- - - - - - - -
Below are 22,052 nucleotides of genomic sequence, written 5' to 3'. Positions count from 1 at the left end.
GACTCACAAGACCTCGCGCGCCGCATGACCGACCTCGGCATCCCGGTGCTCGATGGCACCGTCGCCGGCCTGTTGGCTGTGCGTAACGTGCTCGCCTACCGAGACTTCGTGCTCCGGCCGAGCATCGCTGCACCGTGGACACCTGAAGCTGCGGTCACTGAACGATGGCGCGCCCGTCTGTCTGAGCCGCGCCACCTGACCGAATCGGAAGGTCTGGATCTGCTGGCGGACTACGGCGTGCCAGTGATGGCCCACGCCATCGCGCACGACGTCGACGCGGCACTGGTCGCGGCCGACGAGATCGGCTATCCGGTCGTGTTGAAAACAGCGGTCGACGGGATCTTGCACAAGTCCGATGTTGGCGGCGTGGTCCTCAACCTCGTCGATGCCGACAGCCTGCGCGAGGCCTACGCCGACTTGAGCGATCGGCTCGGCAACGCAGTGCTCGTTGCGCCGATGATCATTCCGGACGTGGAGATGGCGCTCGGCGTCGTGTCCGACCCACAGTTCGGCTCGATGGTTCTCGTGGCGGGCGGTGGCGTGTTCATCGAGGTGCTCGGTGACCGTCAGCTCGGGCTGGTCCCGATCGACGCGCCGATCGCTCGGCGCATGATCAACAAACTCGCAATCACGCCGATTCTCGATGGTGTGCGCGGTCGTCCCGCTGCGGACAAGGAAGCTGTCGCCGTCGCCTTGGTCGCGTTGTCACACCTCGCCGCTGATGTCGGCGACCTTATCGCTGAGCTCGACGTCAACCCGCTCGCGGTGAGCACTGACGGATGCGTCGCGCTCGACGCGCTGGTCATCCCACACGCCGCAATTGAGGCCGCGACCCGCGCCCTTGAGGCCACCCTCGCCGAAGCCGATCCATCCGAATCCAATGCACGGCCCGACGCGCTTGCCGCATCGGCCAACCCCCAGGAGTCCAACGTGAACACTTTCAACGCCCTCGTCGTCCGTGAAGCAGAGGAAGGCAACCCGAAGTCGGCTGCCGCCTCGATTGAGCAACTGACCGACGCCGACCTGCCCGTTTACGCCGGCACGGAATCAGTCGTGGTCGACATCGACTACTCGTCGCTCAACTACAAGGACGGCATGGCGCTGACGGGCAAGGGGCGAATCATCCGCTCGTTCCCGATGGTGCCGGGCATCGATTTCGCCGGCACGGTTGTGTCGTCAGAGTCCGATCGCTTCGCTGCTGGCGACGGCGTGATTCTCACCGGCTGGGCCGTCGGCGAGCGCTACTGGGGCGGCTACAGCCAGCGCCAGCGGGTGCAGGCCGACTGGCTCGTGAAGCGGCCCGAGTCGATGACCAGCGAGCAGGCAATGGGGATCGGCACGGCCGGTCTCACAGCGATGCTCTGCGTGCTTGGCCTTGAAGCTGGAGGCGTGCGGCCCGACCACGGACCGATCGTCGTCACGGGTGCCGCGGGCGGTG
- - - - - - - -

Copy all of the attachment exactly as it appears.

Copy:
Below are 22,052 nucleotides of genomic sequence, written 5' to 3'. Positions count from 1 at the left end.
GACTCACAAGACCTCGCGCGCCGCATGACCGACCTCGGCATCCCGGTGCTCGATGGCACCGTCGCCGGCCTGTTGGCTGTGCGTAACGTGCTCGCCTACCGAGACTTCGTGCTCCGGCCGAGCATCGCTGCACCGTGGACACCTGAAGCTGCGGTCACTGAACGATGGCGCGCCCGTCTGTCTGAGCCGCGCCACCTGACCGAATCGGAAGGTCTGGATCTGCTGGCGGACTACGGCGTGCCAGTGATGGCCCACGCCATCGCGCACGACGTCGACGCGGCACTGGTCGCGGCCGACGAGATCGGCTATCCGGTCGTGTTGAAAACAGCGGTCGACGGGATCTTGCACAAGTCCGATGTTGGCGGCGTGGTCCTCAACCTCGTCGATGCCGACAGCCTGCGCGAGGCCTACGCCGACTTGAGCGATCGGCTCGGCAACGCAGTGCTCGTTGCGCCGATGATCATTCCGGACGTGGAGATGGCGCTCGGCGTCGTGTCCGACCCACAGTTCGGCTCGATGGTTCTCGTGGCGGGCGGTGGCGTGTTCATCGAGGTGCTCGGTGACCGTCAGCTCGGGCTGGTCCCGATCGACGCGCCGATCGCTCGGCGCATGATCAACAAACTCGCAATCACGCCGATTCTCGATGGTGTGCGCGGTCGTCCCGCTGCGGACAAGGAAGCTGTCGCCGTCGCCTTGGTCGCGTTGTCACACCTCGCCGCTGATGTCGGCGACCTTATCGCTGAGCTCGACGTCAACCCGCTCGCGGTGAGCACTGACGGATGCGTCGCGCTCGACGCGCTGGTCATCCCACACGCCGCAATTGAGGCCGCGACCCGCGCCCTTGAGGCCACCCTCGCCGAAGCCGATCCATCCGAATCCAATGCACGGCCCGACGCGCTTGCCGCATCGGCCAACCCCCAGGAGTCCAACGTGAACACTTTCAACGCCCTCGTCGTCCGTGAAGCAGAGGAAGGCAACCCGAAGTCGGCTGCCGCCTCGATTGAGCAACTGACCGACGCCGACCTGCCCGTTTACGCCGGCACGGAATCAGTCGTGGTCGACATCGACTACTCGTCGCTCAACTACAAGGACGGCATGGCGCTGACGGGCAAGGGGCGAATCATCCGCTCGTTCCCGATGGTGCCGGGCATCGATTTCGCCGGCACGGTTGTGTCGTCAGAGTCCGATCGCTTCGCTGCTGGCGACGGCGTGATTCTCACCGGCTGGGCCGTCGGCGAGCGCTACTGGGGCGGCTACAGCCAGCGCCAGCGGGTGCAGGCCGACTGGCTCGTGAAGCGGCCCGAGTCGATGACCAGCGAGCAGGCAATGGGGATCGGCACGGCCGGTCTCACAGCGATGCTCTGCGTGCTTGGCCTTGAAGCTGGAGGCGTGCGGCCCGACCACGGACCGATCGTCGTCACGGGTGCCGCGGGCGGTG